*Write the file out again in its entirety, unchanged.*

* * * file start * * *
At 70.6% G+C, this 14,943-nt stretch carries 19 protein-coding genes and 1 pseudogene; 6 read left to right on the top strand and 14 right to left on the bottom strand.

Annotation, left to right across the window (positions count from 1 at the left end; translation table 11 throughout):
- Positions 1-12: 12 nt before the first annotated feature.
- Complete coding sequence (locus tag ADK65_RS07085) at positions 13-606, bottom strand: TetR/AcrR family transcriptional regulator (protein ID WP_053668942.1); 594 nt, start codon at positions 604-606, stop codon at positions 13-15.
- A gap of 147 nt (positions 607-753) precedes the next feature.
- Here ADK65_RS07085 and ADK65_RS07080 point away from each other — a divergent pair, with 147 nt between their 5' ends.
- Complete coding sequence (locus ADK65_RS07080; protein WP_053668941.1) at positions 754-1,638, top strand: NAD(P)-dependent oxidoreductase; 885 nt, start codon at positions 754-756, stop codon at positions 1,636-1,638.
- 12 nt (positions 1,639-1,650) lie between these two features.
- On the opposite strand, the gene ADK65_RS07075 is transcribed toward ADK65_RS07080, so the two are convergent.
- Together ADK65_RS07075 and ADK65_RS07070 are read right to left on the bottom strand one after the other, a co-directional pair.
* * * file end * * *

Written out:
At 70.6% G+C, this 14,943-nt stretch carries 19 protein-coding genes and 1 pseudogene; 6 read left to right on the top strand and 14 right to left on the bottom strand.

Annotation, left to right across the window (positions count from 1 at the left end; translation table 11 throughout):
- Positions 1-12: 12 nt before the first annotated feature.
- Complete coding sequence (locus tag ADK65_RS07085) at positions 13-606, bottom strand: TetR/AcrR family transcriptional regulator (protein ID WP_053668942.1); 594 nt, start codon at positions 604-606, stop codon at positions 13-15.
- A gap of 147 nt (positions 607-753) precedes the next feature.
- Here ADK65_RS07085 and ADK65_RS07080 point away from each other — a divergent pair, with 147 nt between their 5' ends.
- Complete coding sequence (locus ADK65_RS07080; protein WP_053668941.1) at positions 754-1,638, top strand: NAD(P)-dependent oxidoreductase; 885 nt, start codon at positions 754-756, stop codon at positions 1,636-1,638.
- 12 nt (positions 1,639-1,650) lie between these two features.
- On the opposite strand, the gene ADK65_RS07075 is transcribed toward ADK65_RS07080, so the two are convergent.
- Together ADK65_RS07075 and ADK65_RS07070 are read right to left on the bottom strand one after the other, a co-directional pair.